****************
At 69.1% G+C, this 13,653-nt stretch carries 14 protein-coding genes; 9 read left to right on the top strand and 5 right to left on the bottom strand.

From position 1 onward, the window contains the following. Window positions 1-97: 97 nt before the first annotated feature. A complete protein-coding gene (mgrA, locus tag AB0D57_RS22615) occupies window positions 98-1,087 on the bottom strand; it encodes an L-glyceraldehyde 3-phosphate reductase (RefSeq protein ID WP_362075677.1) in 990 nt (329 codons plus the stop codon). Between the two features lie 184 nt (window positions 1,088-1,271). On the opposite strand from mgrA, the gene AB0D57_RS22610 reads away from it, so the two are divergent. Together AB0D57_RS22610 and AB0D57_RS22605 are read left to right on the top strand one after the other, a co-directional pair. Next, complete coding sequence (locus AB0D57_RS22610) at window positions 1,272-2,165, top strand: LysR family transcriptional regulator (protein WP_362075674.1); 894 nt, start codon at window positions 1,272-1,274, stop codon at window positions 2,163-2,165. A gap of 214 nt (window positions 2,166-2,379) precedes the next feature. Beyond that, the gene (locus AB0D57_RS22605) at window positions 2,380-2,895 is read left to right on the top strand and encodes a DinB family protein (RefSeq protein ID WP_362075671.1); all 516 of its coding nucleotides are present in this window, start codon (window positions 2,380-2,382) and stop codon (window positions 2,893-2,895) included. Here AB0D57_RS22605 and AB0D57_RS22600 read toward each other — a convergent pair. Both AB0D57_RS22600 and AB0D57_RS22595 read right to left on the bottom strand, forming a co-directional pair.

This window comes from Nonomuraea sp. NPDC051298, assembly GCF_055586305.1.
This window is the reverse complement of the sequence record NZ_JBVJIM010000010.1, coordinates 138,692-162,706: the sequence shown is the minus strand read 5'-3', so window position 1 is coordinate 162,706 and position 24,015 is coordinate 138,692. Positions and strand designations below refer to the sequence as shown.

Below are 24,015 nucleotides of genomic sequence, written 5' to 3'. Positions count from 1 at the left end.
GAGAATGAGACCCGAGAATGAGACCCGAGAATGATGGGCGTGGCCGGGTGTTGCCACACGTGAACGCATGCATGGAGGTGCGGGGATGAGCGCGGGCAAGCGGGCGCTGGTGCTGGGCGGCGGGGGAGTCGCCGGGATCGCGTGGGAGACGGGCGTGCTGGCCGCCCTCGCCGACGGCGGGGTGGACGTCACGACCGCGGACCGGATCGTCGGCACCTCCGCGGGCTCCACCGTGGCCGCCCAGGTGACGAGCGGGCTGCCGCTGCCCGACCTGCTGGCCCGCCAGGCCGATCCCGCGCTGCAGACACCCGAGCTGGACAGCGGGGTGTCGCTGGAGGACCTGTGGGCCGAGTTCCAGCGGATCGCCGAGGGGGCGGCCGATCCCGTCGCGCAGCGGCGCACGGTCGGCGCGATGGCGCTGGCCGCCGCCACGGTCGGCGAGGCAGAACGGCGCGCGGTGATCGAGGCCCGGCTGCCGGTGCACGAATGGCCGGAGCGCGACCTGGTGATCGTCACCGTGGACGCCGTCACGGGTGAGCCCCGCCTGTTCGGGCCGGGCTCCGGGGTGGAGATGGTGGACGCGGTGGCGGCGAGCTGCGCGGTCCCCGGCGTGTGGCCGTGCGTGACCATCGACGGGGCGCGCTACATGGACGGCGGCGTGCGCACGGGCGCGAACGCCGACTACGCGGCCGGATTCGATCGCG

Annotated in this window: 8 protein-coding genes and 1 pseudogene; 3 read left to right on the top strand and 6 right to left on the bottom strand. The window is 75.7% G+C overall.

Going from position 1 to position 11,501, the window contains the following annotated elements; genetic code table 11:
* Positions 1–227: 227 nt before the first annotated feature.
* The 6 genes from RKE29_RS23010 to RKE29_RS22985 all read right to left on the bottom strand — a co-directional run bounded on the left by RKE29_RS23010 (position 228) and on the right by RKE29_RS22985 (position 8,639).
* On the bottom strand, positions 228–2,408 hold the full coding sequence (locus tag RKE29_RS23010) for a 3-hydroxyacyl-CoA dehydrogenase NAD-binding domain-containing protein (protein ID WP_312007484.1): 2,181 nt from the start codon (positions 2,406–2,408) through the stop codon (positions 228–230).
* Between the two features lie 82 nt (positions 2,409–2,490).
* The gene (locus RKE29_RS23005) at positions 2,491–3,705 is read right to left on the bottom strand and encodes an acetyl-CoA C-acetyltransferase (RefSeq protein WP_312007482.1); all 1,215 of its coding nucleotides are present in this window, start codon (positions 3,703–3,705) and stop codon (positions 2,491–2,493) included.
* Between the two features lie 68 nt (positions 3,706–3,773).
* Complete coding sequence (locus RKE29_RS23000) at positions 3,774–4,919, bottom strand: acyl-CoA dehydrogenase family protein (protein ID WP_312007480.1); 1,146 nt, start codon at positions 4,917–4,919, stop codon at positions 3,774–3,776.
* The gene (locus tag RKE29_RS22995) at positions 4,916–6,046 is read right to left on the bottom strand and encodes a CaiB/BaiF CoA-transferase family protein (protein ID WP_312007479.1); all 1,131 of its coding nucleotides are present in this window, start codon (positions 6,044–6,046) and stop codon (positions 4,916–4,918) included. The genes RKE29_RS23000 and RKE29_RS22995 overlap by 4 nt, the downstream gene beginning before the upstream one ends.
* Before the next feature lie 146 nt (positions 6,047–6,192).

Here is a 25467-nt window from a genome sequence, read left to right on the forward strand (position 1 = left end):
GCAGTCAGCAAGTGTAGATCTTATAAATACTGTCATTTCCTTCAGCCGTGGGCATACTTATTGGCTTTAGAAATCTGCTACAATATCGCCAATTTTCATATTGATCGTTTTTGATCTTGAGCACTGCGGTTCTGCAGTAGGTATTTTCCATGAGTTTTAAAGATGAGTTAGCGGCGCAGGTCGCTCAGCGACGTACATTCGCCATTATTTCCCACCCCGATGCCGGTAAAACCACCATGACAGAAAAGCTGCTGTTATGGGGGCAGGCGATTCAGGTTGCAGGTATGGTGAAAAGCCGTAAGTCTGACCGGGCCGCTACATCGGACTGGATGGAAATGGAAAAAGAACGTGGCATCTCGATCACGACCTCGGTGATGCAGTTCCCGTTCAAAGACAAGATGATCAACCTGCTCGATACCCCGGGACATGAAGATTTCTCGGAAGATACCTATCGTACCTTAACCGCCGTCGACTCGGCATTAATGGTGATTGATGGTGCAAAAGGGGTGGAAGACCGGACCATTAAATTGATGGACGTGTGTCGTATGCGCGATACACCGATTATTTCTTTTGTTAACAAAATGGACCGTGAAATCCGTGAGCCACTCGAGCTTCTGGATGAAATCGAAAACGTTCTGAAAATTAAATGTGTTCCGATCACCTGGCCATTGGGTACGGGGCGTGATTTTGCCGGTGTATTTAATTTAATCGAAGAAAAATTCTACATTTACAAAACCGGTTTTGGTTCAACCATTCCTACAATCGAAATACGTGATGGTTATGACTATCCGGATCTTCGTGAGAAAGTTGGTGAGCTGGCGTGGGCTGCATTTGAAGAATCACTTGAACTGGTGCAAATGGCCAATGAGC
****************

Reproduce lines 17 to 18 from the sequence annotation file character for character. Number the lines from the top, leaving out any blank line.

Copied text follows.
* Before the next feature lie 146 nt (positions 6,047–6,192).

Here is a 25467-nt window from a genome sequence, read left to right on the forward strand (position 1 = left end):